- Second submission, dated 8 March 2013 (PDF)
- About our first submission
- First OII Australia submission, dated 15 February 2013 (PDF)
AISSGA and National LGBTI Health Alliance submissions
- AISSGA submission, dated 12 March 2013 (PDF)
- Third National LGBTI Health Alliance submission, dated 9 July 2013 (PDF)
- Second National LGBTI Health Alliance submission, dated 15 April 2013 (PDF)
- First National LGBTI Health Alliance submission, dated 12 March 2013 (PDF)
- Australasian Paediatric Endocrine Group (APEG), dated 27 June 2013 (PDF)
- Royal Children’s Hospital (RCH), dated 10 July 2013 (PDF)
- Office of the Public Advocate, Victoria, dated 13 September 2013 (PDF)
- Ms Diana Bryant AO, Chief Justice of the Family Court of Australia, first submission dated 22 February 2013 (PDF)
- Ms Diana Bryant AO, Chief Justice of the Family Court of Australia, second submission dated 2 September 2013 (PDF)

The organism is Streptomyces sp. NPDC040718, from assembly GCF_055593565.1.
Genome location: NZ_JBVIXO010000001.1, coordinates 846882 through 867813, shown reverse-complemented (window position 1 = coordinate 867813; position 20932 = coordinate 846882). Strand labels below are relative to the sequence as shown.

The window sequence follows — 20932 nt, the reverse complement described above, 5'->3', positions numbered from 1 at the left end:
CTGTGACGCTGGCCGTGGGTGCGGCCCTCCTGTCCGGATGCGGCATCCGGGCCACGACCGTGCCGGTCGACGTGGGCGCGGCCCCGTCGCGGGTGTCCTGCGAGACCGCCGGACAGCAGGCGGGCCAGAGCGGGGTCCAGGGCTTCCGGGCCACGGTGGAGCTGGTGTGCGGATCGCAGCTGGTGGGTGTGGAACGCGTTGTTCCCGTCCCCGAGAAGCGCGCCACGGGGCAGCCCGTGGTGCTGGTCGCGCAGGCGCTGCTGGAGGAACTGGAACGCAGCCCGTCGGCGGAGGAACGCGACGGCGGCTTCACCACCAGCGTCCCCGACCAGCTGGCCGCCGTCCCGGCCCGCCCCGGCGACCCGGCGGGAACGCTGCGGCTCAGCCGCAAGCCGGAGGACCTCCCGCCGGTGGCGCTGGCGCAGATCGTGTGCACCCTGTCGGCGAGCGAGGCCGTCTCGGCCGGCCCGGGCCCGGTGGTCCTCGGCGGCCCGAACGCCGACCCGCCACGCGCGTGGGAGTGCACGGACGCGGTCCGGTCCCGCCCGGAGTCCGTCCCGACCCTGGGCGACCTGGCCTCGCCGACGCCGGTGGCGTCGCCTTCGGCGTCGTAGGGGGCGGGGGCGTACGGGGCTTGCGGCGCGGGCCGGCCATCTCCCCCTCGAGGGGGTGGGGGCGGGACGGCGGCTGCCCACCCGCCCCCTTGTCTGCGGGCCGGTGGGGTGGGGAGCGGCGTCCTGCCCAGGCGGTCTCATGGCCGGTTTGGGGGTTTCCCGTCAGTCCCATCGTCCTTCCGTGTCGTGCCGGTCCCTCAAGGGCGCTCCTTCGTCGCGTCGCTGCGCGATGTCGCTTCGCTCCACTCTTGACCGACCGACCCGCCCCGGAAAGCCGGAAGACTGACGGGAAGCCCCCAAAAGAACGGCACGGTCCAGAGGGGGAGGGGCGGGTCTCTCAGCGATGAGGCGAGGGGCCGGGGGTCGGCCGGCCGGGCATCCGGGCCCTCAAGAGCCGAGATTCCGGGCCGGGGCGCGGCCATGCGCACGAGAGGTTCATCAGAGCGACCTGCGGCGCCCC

Documents tabled by OII Australia
- Swiss National Advisory Commission on Biomedical Ethics, ‘On the management of differences of sex development’ (PDF)
- Anne Tamar-Mattis (Advocates for Informed Choice), ‘Report to the Inter-American Commission on Human Rights: Medical Treatment of People with Intersex Conditions as a Human Rights Violation’ (PDF)
- Victoria, Department of Health, ‘Decision-making principles for the care of infants, children and adolescents with intersex conditions’ (PDF)
- OII Australia, ‘Response to Victorian Health Department framework document’ (PDF)
- National LGBTI Health Alliance policy statement on the Victorian Department of Health approach to intersex young people (PDF)
- City and County of San Francisco, Report of a 2005 Human Rights Investigation into the medical “normalization” of intersex people (PDF)
- All submissions to the Senate Inquiry on involuntary sterilisation
- Terms of reference for the Senate Inquiry
- Transcript of the public oral hearing on intersex issues on 28 March 2013 (HTML and PDF) witnesses represented OII Australia, AISSGA and the National LGBTI Health Alliance
- Article on the public hearing of the Senate Inquiry on involuntary sterilisation
- Opening statement at the Senate hearing on involuntary or coerced sterilisation, 29 March 2013
- Press coverage of the intersex aspects of the Senate Inquiry, by The Age newspaper, 20 June 2013